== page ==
Thursday, November 04, 2010

37th Bomb Squadron Airmen, Canadian forces train

by Airman 1st Class Jarad A. Denton, 28th Bomb Wing Public Affairs

ELLSWORTH AIR FORCE BASE, S.D. (AFNS) -- Airmen from the 37th Bomb Squadron hosted five joint terminal attack controllers from the 1st Royal Canadian Horse Artillery in a training exercise Oct. 28 in Alzada, Mont.

The four-day joint exercise was designed to prepare the 37th BS Airmen for their upcoming deployment in January.

"The training we do here most closely mimics what we do downrange," said Capt. Robb Fiechtner, a 37th BS co-pilot. "We get some of the best training when we work with the Canadian JTACs."

In theater, JTACs are responsible for directing the actions of military aircraft engaged in combat operations.

"The more they know now, the smoother the process goes," said Lt. Col. Steven Biggs, 37th BS commander. "We flew more than 20 training missions from (Oct. 25) to (Oct. 28), with the JTACs directing us from the ground. It is invaluable to have them train out here with us, after working so closely with them in theater."

The JTACs assisted B-1B Lancers crews in the exercise by providing real-time data on simulated targets via a link between the aircraft's Sniper advanced targeting pod and a laptop on the ground. The pod's video feed gives JTACs a bird's eye view of the target area, including any hostile forces which may present a threat to the B-1 or nearby ground forces."

"It's really awesome to have this downlink," said 1st RCHA Sgt. Aaron Cutler, a JTAC. "The sniper pod has so much more fidelity than ground imaging."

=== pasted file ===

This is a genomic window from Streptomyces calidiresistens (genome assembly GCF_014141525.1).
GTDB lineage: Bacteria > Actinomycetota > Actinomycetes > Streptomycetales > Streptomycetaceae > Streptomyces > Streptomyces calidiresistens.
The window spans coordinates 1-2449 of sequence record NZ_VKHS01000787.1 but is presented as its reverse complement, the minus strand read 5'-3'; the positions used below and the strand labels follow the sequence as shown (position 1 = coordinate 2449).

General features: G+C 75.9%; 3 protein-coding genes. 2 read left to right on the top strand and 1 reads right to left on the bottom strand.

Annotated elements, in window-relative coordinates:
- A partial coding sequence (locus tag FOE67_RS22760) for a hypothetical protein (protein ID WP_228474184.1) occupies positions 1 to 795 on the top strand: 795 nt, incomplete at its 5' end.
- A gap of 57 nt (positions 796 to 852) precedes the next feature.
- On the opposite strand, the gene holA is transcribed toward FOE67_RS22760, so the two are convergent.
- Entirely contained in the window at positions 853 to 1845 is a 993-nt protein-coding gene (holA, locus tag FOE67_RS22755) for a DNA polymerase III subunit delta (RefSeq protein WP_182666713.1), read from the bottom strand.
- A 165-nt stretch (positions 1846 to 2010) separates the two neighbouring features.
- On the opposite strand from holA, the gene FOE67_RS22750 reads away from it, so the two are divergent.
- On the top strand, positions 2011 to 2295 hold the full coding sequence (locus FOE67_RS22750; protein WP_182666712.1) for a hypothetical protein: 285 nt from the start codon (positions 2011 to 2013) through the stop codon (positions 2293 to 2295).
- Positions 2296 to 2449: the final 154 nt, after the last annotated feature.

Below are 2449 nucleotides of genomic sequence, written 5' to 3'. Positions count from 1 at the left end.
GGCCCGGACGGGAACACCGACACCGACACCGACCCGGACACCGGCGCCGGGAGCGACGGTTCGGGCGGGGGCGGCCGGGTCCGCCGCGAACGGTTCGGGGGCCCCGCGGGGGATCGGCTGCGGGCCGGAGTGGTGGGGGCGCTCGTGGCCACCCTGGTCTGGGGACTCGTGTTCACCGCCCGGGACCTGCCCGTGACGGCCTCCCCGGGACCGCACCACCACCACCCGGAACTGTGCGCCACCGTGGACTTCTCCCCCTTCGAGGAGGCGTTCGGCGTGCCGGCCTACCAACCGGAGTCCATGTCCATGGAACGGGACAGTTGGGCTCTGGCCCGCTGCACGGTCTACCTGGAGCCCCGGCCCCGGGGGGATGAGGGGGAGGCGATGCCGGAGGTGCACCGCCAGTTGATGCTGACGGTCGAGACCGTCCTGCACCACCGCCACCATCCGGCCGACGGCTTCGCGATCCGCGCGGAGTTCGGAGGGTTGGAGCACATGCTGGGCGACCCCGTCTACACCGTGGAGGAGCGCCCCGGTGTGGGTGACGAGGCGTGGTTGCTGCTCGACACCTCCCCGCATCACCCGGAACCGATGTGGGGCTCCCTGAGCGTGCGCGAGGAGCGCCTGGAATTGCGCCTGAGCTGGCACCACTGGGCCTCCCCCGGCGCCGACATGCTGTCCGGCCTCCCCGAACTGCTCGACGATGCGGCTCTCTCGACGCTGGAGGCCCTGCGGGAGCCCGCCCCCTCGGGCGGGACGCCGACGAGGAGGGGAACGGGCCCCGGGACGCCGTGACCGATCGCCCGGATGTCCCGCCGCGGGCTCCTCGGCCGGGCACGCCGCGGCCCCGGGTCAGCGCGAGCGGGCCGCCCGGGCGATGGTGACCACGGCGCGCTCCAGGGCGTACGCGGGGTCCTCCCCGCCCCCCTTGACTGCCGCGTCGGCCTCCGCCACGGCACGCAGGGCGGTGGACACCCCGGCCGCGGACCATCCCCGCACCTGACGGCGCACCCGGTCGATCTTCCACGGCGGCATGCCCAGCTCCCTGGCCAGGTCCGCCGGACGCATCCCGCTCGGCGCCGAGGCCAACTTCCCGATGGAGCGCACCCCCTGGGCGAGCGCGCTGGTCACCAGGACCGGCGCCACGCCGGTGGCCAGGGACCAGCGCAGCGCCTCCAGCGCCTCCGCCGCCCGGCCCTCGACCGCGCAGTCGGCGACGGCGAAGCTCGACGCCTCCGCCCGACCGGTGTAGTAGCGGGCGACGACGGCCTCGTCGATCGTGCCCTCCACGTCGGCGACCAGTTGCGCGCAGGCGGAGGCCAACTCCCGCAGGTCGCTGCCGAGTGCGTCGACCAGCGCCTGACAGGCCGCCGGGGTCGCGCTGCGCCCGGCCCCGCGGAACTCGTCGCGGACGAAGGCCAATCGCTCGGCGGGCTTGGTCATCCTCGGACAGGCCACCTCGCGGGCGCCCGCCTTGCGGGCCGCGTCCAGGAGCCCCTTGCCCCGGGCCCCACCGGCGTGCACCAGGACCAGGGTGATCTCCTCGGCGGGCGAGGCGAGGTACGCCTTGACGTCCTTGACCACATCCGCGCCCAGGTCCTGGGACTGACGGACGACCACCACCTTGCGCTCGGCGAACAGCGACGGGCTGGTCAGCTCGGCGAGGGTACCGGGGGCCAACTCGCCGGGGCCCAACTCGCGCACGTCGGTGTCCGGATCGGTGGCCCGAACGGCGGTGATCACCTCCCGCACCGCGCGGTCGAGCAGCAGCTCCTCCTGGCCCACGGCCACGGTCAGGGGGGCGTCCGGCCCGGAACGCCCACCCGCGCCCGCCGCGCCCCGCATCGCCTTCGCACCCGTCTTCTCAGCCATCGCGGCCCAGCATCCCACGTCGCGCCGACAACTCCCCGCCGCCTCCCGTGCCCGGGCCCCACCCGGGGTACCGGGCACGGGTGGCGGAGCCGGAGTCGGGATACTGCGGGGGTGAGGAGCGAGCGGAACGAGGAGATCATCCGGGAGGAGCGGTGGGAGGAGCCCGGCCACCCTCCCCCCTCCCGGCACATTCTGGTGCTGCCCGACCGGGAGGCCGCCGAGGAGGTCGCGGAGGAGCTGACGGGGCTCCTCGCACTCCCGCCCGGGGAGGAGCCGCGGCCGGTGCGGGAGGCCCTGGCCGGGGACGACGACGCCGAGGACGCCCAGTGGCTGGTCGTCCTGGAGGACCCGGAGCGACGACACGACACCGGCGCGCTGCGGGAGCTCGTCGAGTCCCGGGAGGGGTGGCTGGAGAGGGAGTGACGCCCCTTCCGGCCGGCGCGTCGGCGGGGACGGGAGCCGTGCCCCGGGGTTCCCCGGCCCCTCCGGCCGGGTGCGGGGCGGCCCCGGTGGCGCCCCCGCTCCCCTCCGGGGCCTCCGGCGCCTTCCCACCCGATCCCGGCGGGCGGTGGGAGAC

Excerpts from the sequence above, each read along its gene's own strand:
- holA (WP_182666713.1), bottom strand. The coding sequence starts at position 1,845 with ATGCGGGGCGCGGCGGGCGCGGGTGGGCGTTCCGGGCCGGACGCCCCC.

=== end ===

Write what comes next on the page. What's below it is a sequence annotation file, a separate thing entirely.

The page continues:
With the amount of time B-1 aircrews spend working with the Canadian JTACs downrange, Lt. Col. Biggs said he considered this chance to provide realistic training to be a golden opportunity.

"It was a phenomenal experience for both parties," Colonel Biggs said. "The level of realism the JTACs brought to the scenarios is exactly what we need to excel downrange."

The spontaneity and adaptability of both the B-1 aircrews and the JTACs enhanced the realism of the exercise, said Maj. Jan-Peter Linch, the 28th Bomb Wing weapons officer.
The close-air support, and high-altitude bombing missions they practiced brought new insights into potential communication problems that could arise during a deployment.

"This training improves communication," he said. "The more realistically we train and the more we incorporate other services, the easier it will be to find that harmonious communication during combat."

That harmonious communication comes from the intense training both the JTACs and aircrews experience together. Major Linch said during a combat operation, everyone is checking and double checking information to ensure mistakes aren't made.

"The aircrew needs to trust the JTACS, and the JTACs have to trust the aircrew," Major Linch said. "In combat, there are literally minutes, sometimes seconds, to establish that confidence. This is why realistic training is so essential."